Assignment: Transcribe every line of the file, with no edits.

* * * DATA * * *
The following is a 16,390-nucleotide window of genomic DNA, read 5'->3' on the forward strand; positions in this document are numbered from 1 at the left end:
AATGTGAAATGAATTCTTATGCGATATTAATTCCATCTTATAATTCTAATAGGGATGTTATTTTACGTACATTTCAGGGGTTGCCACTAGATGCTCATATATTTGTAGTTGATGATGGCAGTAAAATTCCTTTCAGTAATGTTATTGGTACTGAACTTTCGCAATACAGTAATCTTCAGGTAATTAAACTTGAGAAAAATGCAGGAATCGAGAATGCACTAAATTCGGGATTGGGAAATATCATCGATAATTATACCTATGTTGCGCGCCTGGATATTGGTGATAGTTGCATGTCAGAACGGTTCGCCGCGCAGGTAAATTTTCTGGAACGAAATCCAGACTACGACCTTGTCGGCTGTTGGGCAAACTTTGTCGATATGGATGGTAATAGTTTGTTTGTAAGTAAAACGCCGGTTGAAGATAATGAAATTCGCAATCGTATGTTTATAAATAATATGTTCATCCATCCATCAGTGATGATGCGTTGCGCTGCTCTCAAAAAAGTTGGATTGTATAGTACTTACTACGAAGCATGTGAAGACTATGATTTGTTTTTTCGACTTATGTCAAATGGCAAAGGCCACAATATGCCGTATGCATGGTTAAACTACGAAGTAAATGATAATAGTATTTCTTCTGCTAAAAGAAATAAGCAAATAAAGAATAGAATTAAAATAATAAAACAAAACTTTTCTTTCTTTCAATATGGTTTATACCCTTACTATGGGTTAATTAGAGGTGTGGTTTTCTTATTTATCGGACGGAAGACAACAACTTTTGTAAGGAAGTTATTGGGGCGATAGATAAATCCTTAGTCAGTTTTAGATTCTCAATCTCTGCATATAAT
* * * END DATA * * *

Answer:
The following is a 16,390-nucleotide window of genomic DNA, read 5'->3' on the forward strand; positions in this document are numbered from 1 at the left end:
AATGTGAAATGAATTCTTATGCGATATTAATTCCATCTTATAATTCTAATAGGGATGTTATTTTACGTACATTTCAGGGGTTGCCACTAGATGCTCATATATTTGTAGTTGATGATGGCAGTAAAATTCCTTTCAGTAATGTTATTGGTACTGAACTTTCGCAATACAGTAATCTTCAGGTAATTAAACTTGAGAAAAATGCAGGAATCGAGAATGCACTAAATTCGGGATTGGGAAATATCATCGATAATTATACCTATGTTGCGCGCCTGGATATTGGTGATAGTTGCATGTCAGAACGGTTCGCCGCGCAGGTAAATTTTCTGGAACGAAATCCAGACTACGACCTTGTCGGCTGTTGGGCAAACTTTGTCGATATGGATGGTAATAGTTTGTTTGTAAGTAAAACGCCGGTTGAAGATAATGAAATTCGCAATCGTATGTTTATAAATAATATGTTCATCCATCCATCAGTGATGATGCGTTGCGCTGCTCTCAAAAAAGTTGGATTGTATAGTACTTACTACGAAGCATGTGAAGACTATGATTTGTTTTTTCGACTTATGTCAAATGGCAAAGGCCACAATATGCCGTATGCATGGTTAAACTACGAAGTAAATGATAATAGTATTTCTTCTGCTAAAAGAAATAAGCAAATAAAGAATAGAATTAAAATAATAAAACAAAACTTTTCTTTCTTTCAATATGGTTTATACCCTTACTATGGGTTAATTAGAGGTGTGGTTTTCTTATTTATCGGACGGAAGACAACAACTTTTGTAAGGAAGTTATTGGGGCGATAGATAAATCCTTAGTCAGTTTTAGATTCTCAATCTCTGCATATAAT